AMR Unions Want Horton Out if Merger With US Airways Occurs
"If he isn't out, you're going to see an employee riot," said Jason Goldberg, a principal in The Leading Edge consulting firm and an American pilot. "It's not just a matter of bad will, which certainly exists. Employees believe that American has been completely operationally adrift during Horton's tenure."
The Wall Street Journal reported Tuesday that Horton is in talks about being board chairman in a merger. It was unclear whether he would be executive chairman, with authority over the CEO, or non-executive chairman, lacking such authority. It is assumed that the merged airline would be run by US Airways CEO Doug Parker and his current management team, which assembled at America West and took over US Airways following a 2005 merger.
American's unions were early to support a merger, signing tentative contract agreements with Parker in April. They have been steadfast in the opposition to Horton, who was a key partner in shaping American's strategy since rejoining the company as chief financial officer in 2006 following a stint in the telecommunications business, and who has overseen cost reduction efforts during AMR's bankruptcy.
"We firmly believe that the only way for American Airlines to grow and compete and perhaps even to survive is through a merger that puts Doug Parker and his team in charge, " Laura Glading, president of the Association of Professional Flight Attendants, said in August, in a prepared statement.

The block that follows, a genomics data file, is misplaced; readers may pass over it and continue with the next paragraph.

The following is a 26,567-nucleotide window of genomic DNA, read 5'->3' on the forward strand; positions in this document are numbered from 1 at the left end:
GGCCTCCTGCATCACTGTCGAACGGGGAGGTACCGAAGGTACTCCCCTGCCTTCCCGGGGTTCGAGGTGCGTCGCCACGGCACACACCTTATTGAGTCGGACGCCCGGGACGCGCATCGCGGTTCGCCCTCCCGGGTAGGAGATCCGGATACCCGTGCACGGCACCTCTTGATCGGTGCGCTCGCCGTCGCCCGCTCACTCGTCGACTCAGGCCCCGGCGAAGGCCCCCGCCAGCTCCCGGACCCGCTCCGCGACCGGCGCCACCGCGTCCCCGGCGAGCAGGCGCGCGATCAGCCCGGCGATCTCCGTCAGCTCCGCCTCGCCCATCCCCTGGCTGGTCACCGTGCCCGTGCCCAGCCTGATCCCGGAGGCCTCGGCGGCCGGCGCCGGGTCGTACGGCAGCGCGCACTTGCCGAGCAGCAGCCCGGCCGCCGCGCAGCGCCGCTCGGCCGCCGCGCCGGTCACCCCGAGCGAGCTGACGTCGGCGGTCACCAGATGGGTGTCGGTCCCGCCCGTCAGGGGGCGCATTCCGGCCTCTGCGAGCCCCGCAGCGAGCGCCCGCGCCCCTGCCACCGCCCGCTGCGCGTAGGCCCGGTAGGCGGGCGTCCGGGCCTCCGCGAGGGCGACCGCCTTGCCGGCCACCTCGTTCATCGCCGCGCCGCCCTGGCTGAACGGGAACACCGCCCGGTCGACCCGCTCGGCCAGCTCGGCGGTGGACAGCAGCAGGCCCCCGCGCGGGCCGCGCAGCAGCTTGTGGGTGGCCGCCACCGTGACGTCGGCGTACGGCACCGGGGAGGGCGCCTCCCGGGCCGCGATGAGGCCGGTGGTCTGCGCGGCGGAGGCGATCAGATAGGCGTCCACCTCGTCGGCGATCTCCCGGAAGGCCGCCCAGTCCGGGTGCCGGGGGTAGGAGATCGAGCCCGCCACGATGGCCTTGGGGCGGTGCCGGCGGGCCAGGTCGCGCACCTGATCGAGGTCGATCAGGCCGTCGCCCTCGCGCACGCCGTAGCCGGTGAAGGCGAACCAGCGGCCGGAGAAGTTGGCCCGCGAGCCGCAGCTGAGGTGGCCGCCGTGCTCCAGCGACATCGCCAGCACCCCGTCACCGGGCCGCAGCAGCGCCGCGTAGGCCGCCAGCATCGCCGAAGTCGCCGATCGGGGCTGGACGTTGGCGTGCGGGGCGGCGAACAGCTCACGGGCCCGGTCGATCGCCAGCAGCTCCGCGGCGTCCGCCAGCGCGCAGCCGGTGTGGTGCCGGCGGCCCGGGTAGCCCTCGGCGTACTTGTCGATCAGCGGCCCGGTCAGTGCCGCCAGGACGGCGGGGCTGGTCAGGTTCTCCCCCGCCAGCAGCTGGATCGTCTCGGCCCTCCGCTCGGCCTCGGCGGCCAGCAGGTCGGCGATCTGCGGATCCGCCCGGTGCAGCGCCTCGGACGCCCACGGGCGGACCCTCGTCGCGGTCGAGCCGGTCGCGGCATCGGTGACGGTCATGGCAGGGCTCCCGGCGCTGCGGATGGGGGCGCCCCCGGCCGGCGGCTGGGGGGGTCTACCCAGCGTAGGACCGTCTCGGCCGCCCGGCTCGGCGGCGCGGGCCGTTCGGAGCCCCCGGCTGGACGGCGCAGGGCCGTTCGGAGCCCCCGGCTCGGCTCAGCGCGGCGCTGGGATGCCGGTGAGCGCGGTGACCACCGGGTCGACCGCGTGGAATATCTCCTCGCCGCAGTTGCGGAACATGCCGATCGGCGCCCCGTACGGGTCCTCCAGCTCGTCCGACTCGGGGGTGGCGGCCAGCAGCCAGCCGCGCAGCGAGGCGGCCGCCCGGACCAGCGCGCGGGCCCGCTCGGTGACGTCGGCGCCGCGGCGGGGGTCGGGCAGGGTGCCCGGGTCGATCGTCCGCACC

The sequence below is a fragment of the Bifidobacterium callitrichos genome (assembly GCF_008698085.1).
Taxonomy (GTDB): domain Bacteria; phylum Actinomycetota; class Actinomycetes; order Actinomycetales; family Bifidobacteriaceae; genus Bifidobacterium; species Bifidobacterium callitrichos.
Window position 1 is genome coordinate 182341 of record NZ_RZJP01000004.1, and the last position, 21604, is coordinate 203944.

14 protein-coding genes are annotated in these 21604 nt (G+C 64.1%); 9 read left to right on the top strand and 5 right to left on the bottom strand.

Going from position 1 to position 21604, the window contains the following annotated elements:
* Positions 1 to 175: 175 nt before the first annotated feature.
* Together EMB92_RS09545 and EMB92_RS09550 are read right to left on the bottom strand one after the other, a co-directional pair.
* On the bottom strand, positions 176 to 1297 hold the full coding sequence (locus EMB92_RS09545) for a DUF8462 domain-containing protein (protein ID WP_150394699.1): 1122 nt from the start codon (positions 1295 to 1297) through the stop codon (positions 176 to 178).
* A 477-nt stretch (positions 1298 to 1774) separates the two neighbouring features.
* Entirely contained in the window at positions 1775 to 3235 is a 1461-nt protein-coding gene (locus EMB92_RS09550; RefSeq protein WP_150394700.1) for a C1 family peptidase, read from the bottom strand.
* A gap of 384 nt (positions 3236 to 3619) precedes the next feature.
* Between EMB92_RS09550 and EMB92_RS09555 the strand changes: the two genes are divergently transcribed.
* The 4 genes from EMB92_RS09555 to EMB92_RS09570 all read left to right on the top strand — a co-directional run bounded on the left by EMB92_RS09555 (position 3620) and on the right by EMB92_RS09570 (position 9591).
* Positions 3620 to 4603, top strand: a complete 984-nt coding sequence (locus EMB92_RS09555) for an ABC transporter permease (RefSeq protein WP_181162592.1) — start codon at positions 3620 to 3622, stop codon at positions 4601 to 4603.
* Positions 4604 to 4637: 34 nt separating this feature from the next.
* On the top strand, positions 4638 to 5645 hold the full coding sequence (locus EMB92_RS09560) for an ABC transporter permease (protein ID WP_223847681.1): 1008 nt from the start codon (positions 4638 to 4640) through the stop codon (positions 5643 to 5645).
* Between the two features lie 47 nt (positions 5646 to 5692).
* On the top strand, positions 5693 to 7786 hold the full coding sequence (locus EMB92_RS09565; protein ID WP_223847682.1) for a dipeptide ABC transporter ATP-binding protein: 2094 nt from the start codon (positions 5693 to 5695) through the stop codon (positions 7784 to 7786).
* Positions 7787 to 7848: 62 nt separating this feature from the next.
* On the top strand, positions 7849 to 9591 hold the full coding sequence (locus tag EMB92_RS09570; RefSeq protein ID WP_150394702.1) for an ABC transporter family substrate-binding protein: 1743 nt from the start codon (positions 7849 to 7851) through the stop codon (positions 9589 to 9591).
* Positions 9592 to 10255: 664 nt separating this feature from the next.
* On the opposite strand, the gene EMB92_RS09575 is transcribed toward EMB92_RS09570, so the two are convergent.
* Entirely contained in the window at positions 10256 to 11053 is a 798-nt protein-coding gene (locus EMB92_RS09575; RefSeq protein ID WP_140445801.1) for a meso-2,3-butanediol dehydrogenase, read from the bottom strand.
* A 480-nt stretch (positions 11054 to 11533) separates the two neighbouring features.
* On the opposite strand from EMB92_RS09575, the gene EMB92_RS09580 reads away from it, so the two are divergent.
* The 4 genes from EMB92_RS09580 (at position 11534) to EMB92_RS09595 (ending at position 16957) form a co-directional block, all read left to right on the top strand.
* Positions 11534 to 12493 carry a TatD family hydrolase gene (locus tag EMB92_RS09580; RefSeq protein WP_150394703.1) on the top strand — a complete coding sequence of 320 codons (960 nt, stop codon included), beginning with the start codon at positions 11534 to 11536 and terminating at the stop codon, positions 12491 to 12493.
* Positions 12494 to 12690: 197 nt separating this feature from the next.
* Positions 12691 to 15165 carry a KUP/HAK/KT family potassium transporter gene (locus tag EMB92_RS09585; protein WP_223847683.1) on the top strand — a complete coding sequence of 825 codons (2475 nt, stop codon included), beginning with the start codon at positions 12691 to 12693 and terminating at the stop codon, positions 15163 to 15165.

In May, nearly 7,500 American pilots signed a petition, which expressed "a vote of no confidence in the management of our company," and declared "their inability to create a comprehensive business plan that will ensure the long-term viability of our airlines makes it evident that we need new leadership." Union spokesmen declined to comment Wednesday on the possibility of Horton's retention.
In a report issued Wednesday, Buckingham Research analyst Dan McKenzie wrote: "Who's in charge matters as different management teams will naturally manage the same assets differently. AMR management, in the past, reported plans to grow the airline 20% in five years which would be toxic for industry pricing and ruinous for shareholders, in our view. Put simply, our longer-term valuation outlook on the whole group is at risk with an AMR-led management team at the helm of a merged airline.
"AMR management has one of the worst records operationally in the industry," McKenzie said. "US Airways management has one of the best."
-- Written by Ted Reed in Charlotte, N.C.
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